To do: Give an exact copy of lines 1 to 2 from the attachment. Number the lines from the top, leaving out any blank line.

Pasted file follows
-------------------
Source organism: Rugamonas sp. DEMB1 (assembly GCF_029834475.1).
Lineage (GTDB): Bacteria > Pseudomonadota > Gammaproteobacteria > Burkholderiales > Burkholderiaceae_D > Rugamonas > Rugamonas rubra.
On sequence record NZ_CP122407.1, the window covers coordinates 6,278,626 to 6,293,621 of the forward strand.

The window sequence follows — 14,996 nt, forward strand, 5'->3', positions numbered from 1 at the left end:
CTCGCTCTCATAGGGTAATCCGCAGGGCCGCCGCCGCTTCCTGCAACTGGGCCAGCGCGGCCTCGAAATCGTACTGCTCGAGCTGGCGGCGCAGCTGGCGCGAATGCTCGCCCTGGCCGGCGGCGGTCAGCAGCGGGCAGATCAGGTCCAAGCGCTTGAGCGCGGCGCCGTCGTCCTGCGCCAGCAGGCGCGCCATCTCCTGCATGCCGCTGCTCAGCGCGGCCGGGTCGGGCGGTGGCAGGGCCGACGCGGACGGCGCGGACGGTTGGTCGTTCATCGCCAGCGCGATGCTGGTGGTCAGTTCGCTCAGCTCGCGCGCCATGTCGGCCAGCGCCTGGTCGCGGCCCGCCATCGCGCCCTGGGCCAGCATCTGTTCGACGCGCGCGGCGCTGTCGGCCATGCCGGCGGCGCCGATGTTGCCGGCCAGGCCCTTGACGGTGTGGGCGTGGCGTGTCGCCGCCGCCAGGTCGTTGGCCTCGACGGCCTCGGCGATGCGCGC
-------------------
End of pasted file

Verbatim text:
Source organism: Rugamonas sp. DEMB1 (assembly GCF_029834475.1).
Lineage (GTDB): Bacteria > Pseudomonadota > Gammaproteobacteria > Burkholderiales > Burkholderiaceae_D > Rugamonas > Rugamonas rubra.